• ½  part rose hips or petals (creativity)
  • Enough honey to make it stick together

Mix all ingredients except honey together and pound them till they are are well ground and a fine powder.  Once they are all well mixed;  Add enough honey to wet the recipie (about 1/2 to 1 part) and mix everything together with your fingers.  It will get sticky but it should form into balls.  Form into balls and then let them sit a month or so and they should dry up and you can burn them as incense nuggets on a charcoal block (they won’t burn on their own).

Purification Incense (Powder)

An incense for purification of all kinds.  This was adapted from Cunningham’s basic recipe.

  • 2 parts frankincense
  • 1 part white copal
  • 1 part sandalwood
  • 1 part rosemary
  • 1 pinch finely powdered sea salt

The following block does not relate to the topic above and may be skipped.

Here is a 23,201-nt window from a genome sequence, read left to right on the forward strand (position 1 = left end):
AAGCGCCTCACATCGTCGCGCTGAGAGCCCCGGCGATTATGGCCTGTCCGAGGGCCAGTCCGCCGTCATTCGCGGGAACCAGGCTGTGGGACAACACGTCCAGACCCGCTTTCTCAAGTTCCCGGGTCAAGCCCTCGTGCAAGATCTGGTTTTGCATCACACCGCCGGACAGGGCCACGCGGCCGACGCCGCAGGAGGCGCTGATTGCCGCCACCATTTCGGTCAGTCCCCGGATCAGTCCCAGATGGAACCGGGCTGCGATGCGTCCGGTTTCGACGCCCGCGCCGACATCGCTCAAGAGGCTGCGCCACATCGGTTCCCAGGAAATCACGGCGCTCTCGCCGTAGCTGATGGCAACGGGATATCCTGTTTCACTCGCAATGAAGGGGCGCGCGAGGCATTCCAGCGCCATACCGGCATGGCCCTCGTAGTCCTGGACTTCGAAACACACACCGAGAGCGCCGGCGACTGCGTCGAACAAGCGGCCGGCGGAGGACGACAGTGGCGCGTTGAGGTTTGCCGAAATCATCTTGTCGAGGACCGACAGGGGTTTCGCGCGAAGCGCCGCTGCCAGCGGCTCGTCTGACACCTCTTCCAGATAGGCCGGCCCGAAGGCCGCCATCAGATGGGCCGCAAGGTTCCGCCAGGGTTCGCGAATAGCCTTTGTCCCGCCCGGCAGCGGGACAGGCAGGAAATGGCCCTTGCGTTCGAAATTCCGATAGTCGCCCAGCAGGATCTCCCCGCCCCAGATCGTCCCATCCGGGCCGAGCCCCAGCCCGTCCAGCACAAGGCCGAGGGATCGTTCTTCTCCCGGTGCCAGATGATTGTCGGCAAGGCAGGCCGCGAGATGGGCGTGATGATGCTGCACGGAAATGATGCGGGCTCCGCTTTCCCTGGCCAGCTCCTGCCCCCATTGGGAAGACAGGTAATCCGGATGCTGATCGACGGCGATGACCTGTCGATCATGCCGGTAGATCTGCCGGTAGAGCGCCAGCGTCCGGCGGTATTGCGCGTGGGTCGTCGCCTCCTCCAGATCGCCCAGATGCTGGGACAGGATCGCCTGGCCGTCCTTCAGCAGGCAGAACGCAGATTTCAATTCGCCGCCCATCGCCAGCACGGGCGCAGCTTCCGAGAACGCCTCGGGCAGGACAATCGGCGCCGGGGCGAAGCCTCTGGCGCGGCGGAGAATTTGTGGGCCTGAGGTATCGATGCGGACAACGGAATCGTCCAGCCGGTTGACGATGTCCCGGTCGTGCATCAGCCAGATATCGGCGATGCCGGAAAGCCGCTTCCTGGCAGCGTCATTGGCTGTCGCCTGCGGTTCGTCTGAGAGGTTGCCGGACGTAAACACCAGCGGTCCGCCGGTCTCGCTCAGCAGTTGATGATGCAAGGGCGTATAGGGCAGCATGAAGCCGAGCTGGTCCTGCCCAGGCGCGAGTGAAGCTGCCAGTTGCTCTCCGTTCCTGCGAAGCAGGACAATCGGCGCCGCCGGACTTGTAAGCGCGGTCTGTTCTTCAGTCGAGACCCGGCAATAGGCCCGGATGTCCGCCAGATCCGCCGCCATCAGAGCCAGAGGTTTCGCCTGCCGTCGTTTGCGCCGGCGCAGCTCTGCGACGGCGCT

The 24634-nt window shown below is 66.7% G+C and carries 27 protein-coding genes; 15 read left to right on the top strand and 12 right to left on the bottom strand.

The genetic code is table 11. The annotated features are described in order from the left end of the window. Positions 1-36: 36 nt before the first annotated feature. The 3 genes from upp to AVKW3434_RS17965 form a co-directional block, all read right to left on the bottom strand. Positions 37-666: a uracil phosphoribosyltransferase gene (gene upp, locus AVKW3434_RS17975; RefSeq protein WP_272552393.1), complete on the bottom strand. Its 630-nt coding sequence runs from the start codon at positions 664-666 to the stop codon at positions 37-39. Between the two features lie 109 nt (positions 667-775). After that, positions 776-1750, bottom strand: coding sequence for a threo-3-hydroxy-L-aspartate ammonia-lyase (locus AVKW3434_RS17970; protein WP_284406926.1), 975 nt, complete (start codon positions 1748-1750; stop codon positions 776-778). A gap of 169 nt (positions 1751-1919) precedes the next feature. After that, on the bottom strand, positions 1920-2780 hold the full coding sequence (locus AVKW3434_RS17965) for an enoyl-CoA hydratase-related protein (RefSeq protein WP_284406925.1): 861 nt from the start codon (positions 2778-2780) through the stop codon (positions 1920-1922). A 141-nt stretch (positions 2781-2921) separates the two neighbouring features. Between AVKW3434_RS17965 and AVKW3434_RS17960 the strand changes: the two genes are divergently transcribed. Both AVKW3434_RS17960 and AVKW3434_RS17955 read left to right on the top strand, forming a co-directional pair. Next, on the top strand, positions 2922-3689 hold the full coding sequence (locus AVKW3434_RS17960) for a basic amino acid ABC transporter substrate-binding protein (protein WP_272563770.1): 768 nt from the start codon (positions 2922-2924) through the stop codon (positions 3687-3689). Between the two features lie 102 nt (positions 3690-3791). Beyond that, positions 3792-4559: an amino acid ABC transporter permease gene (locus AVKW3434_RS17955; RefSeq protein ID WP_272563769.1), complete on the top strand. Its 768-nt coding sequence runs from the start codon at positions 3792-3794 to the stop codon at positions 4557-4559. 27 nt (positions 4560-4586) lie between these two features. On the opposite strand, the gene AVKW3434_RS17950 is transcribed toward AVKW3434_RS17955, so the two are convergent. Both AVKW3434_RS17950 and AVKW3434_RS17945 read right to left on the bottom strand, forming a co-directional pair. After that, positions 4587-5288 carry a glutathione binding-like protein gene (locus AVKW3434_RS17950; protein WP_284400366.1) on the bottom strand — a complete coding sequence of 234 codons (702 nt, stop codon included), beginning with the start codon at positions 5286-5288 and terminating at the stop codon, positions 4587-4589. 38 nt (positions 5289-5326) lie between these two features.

• Few drops lavender essential oil
  • 1 quartz crystal

Mix all ingredients in a mortar and pestle and then burn on a charcoal block. Store in a jar with a quartz crystal.

House Cleansing Incense (Powder)

Works very well!  You should burn it with the windows open!

  • 3 parts cedar (banish hostile spirits, purification)
  • 2 parts benzoin (purification and protection)
  • 1 part Juniper berry (anti theft, purification)
  • 1 part rosemary (protection, banishment of nightmares and hostile spirits)
  • 1 part sage (purifying and cleansing)
  • 1/2 part valerian (enhances purification and protection, although this stuff really stinks…)
  • 1 part cedar (cleansing negativity, creating sacred spaces)
  • 2 parts frankincense (protection, anti-negativity, creating sacred spaces)

Mix all ingredients in a mortar and pestle and then burn on a charcoal block.

Wish Incense (Cone/stick)